In a way, it made things easier to not have to spend months arguing over who would move where. We kept up the long distance until I felt I had gone as far as I could in my position, which thankfully coincided with him graduating and finding a job of his own.
We got a lawyer, got married, and I waited in Canada for a year until my green card was approved and we could finally be together for good.
Five-and-a-half years is a long time for anyone to be in a relationship, let alone one where the two parties are in different countries. It’s not easy, but no relationship is. Here are my tips.
Pack Your Bags
Skype and FaceTime and texting are great, but nothing beats actually seeing the person. I had many friends over the years talk to me about problems they were having with their long distance partner. When I would ask when they were seeing one another next, the answer would sometimes be three or four months. Obligations, money, distance, all these things play a huge part in determining schedules, but if you can work it out, nothing beats face to face, or you know, skin to skin contact.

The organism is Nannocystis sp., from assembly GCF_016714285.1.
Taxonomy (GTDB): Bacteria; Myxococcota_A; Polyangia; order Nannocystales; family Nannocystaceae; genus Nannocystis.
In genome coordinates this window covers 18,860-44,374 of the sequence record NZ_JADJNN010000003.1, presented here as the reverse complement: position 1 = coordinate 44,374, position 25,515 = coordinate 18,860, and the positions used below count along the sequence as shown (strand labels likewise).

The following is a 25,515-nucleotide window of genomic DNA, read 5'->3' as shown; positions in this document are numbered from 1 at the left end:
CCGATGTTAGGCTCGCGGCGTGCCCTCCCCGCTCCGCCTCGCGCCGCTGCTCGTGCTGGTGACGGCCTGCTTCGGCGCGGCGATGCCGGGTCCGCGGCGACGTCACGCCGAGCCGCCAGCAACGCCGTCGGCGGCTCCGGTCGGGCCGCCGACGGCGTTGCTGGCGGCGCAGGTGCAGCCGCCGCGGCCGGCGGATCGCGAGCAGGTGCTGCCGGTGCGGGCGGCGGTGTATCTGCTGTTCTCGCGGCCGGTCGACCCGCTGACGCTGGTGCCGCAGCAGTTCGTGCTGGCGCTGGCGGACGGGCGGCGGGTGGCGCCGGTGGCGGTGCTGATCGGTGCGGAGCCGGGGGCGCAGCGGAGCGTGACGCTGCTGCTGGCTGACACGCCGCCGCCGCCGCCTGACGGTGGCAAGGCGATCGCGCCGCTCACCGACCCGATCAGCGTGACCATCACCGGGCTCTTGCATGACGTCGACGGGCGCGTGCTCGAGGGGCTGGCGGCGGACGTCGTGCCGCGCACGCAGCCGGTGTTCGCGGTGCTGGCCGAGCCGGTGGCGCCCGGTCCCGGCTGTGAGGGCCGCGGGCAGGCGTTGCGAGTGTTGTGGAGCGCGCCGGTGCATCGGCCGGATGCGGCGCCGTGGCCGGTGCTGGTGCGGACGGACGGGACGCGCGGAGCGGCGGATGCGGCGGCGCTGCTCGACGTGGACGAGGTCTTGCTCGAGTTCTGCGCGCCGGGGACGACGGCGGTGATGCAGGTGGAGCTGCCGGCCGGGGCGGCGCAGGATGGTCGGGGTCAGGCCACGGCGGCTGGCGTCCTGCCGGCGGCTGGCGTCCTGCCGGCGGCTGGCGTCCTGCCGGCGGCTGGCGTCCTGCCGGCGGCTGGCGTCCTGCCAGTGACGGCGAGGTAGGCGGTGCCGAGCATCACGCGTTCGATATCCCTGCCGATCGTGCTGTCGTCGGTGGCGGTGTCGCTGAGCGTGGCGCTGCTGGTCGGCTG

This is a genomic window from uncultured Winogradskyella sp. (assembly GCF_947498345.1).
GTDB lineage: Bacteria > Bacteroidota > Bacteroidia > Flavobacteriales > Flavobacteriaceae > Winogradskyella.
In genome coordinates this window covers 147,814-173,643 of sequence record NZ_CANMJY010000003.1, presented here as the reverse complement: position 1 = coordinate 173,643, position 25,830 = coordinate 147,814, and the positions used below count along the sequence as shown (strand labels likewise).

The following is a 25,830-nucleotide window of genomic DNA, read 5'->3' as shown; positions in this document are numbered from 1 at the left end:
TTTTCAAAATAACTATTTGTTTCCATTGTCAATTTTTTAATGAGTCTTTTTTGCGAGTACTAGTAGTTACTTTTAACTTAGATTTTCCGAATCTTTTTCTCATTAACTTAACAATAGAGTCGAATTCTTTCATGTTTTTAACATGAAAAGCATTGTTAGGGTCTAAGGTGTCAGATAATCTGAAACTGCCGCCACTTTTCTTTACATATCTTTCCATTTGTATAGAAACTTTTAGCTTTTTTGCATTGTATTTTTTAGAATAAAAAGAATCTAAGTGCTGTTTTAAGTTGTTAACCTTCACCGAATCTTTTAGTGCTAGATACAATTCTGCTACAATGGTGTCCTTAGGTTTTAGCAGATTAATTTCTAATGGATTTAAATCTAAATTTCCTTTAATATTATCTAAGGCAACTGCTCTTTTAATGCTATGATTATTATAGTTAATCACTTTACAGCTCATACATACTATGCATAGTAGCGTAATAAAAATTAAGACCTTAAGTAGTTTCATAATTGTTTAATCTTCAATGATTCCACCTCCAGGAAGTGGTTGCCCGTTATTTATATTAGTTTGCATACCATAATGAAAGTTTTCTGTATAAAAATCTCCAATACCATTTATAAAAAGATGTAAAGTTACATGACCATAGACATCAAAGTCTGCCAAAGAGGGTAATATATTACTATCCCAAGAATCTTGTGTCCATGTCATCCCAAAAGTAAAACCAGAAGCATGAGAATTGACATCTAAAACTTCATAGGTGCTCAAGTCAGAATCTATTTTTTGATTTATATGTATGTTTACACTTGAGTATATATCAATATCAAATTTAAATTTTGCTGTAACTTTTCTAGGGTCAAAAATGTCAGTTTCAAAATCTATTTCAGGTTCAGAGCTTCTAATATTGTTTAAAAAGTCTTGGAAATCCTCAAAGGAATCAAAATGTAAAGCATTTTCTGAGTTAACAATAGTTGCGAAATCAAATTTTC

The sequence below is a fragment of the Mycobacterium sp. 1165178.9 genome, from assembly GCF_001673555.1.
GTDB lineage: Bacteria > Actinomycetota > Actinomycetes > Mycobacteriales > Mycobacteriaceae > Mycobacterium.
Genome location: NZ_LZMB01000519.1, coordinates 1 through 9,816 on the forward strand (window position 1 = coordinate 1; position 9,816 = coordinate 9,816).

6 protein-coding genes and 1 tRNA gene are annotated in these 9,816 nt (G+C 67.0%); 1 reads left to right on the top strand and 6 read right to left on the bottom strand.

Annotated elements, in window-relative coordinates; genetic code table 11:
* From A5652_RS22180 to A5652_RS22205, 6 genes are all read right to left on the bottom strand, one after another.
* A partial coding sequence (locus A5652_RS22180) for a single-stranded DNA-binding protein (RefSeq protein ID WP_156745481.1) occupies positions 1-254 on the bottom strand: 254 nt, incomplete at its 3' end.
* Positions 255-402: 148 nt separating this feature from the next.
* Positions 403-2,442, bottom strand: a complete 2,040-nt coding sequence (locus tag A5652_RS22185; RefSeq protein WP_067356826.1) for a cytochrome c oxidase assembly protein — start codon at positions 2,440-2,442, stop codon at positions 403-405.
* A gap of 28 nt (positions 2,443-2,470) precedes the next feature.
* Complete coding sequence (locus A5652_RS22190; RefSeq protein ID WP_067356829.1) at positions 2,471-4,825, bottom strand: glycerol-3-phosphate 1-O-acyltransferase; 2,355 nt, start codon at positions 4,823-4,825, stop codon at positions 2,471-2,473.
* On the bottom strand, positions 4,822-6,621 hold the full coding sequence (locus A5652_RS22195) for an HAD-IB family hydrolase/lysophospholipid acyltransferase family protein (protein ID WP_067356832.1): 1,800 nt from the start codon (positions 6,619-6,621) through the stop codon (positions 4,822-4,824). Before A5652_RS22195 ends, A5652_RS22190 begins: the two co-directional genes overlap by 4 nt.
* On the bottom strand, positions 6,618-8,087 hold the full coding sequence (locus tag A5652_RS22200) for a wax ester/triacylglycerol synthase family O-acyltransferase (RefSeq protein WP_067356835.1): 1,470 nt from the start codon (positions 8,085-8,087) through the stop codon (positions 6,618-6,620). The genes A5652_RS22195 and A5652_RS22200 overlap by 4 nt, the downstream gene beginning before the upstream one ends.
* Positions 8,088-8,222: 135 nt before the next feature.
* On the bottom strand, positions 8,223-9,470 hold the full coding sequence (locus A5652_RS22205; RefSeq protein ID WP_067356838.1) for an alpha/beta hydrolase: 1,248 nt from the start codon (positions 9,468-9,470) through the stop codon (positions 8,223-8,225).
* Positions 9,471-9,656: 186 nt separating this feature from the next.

Money Is Important
It’s not romantic, but the hard truth of long distance is that finances play a huge role. Great relationships can end for the sad and simple fact that two people don’t have the disposable income to see one another. Love is all you need as long as you share a zip code.
Spending 48 hours together may require a plane or train ticket and taking time off work. Become one with travel websites. Accept the unpleasantness of going to work on Monday after spending the night on a train. And if you can split the cost of travel with your partner, even better.
Know Your Audience